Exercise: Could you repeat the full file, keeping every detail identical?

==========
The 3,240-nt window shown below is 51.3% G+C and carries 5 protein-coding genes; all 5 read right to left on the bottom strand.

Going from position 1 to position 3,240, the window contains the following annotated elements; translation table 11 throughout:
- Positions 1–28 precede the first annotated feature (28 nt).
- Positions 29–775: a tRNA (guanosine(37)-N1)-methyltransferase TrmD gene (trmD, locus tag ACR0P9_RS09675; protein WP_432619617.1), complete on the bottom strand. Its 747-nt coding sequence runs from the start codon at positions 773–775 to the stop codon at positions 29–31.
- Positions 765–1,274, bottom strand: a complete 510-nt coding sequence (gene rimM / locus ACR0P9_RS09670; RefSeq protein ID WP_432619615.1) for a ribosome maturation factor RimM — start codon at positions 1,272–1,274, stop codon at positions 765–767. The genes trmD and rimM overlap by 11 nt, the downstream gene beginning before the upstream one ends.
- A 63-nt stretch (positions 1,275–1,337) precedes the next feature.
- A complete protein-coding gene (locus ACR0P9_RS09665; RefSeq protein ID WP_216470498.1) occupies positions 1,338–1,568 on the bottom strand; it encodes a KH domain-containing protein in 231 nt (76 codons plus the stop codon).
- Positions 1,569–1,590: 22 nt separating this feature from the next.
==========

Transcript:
The 3,240-nt window shown below is 51.3% G+C and carries 5 protein-coding genes; all 5 read right to left on the bottom strand.

Going from position 1 to position 3,240, the window contains the following annotated elements; translation table 11 throughout:
- Positions 1–28 precede the first annotated feature (28 nt).
- Positions 29–775: a tRNA (guanosine(37)-N1)-methyltransferase TrmD gene (trmD, locus tag ACR0P9_RS09675; protein WP_432619617.1), complete on the bottom strand. Its 747-nt coding sequence runs from the start codon at positions 773–775 to the stop codon at positions 29–31.
- Positions 765–1,274, bottom strand: a complete 510-nt coding sequence (gene rimM / locus ACR0P9_RS09670; RefSeq protein ID WP_432619615.1) for a ribosome maturation factor RimM — start codon at positions 1,272–1,274, stop codon at positions 765–767. The genes trmD and rimM overlap by 11 nt, the downstream gene beginning before the upstream one ends.
- A 63-nt stretch (positions 1,275–1,337) precedes the next feature.
- A complete protein-coding gene (locus ACR0P9_RS09665; RefSeq protein ID WP_216470498.1) occupies positions 1,338–1,568 on the bottom strand; it encodes a KH domain-containing protein in 231 nt (76 codons plus the stop codon).
- Positions 1,569–1,590: 22 nt separating this feature from the next.